Common Errors All Underwriters Make

The Mighty Team

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The Mighty Team

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October 2, 2023

Published On

October 2, 2023

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Originally Published March 23, 2017

Legal funding underwriters sit smack in the middle of all legal funding business, such that any mistakes or errors they make reverberate throughout the entire operation. 

Approve a handful of bad cases? Those losses are going to come directly out of the bottom line.

On the flip side, too conservative and not approving cases that are indeed good investments? It's expensive to fall short of the efficient frontier. It's a lost deal today and perhaps a lost relationship tomorrow!

Accidentally tell a case manager a plaintiff is approved, when in fact, they aren't? That case manager is now going to be on the phone for 30+ minutes explaining the mix-up, and the attorney relationship may be in jeopardy.

Those are just three examples, and they barely scratch the surface. The aim of this article is to highlight seven errors that all legal funding underwriters eventually make so that you can identify them before they happen and save yourself from mistakes.

Neglecting a Financial History

A common error many underwriters make is not doing a thorough liens and judgment search on the client. Search tools such as Lexis Nexis, Google and relevant Secretary of State websites all provide information on outstanding liens and judgments.

Many underwriters also fail to perform such a review on attorneys. If an attorney has a colorful history of liens and judgments, this can give insight into the attorney's state of mind, or at least his or her prioritizing capabilities.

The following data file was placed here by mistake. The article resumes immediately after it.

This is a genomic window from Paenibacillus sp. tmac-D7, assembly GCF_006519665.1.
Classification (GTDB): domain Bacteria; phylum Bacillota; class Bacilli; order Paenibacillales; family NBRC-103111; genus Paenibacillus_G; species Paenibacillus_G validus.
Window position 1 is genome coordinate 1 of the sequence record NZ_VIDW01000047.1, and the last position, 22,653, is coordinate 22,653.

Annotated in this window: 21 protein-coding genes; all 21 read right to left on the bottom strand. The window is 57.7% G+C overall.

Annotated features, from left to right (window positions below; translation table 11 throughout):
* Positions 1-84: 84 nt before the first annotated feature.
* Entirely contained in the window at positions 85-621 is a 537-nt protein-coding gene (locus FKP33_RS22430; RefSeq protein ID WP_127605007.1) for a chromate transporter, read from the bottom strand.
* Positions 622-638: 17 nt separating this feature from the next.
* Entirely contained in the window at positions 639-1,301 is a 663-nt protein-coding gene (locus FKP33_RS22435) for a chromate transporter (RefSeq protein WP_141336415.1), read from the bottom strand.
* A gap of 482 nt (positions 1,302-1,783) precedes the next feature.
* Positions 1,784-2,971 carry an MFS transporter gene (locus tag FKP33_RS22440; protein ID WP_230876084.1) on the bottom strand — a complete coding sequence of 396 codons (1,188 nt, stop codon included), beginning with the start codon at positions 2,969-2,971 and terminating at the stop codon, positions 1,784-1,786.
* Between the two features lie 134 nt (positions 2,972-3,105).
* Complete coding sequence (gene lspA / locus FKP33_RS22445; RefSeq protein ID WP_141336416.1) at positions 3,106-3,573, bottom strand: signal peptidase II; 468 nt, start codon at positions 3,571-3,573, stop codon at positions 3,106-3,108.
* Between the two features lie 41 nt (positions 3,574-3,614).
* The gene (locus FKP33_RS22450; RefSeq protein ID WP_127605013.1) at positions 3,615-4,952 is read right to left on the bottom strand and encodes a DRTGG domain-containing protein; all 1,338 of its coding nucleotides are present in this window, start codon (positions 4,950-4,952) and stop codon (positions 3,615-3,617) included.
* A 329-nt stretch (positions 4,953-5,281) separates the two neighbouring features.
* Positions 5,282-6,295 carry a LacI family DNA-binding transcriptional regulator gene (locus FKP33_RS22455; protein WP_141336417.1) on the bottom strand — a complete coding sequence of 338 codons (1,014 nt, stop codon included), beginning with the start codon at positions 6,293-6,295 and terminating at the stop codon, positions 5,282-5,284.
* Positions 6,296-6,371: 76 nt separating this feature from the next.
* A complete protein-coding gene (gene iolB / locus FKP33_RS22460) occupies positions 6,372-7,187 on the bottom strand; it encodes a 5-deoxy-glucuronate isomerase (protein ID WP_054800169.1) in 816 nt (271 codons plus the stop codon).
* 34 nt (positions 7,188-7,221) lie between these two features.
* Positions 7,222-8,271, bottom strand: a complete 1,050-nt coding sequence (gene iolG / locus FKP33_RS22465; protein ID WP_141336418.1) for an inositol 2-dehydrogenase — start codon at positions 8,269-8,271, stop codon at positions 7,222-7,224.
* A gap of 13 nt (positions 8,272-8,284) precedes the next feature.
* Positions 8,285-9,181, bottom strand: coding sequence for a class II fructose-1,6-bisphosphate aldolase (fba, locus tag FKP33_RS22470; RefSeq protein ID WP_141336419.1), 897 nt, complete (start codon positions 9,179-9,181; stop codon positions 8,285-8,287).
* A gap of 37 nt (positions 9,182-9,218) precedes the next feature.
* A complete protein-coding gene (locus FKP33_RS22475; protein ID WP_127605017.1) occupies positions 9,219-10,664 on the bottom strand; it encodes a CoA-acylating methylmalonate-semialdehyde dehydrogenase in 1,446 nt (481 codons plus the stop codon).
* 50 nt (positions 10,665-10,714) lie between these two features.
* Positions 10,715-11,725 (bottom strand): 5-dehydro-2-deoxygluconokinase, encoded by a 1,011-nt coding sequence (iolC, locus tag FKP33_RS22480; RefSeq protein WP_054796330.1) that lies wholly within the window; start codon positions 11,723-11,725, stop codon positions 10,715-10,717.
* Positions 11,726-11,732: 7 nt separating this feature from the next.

On the flip side, do not be too quick to cast aside a funding application if it appears that there are too many outstanding liens and judgments out there for a specific client. A little help now can establish trust and makes for a good business relationship.

Sometimes a little legwork from the client-either a plaintiff or attorney (but more so for a plaintiff)-can help to find releases and satisfactions for old liens and judgments. Do not be afraid to offer guidance to your clients on how they can locate or procure releases of judgments or liens which can sometimes be as simple as calling the court in question and speaking to the relevant person.

Underwriting Case Types Where You're Not an Expert

Many legal funding underwriters are former practicing PI attorneys who are primarily familiar with motor vehicle accidents, slip and fall, premises liability, and other common case types which they encountered when practicing.

While those typically make up the bulk of cases you'll underwrite, it would be naive to think you'll have expertise in every case that comes across your desk. So what do you do when something more obscure comes across your desk?

The worst thing you can do is to pretend as if you understand the case enough to approve or deny the application. Admitting you don't have sufficient knowledge on a case type is challenging, but it sure beats a bad investment that you'll have to answer for in six months.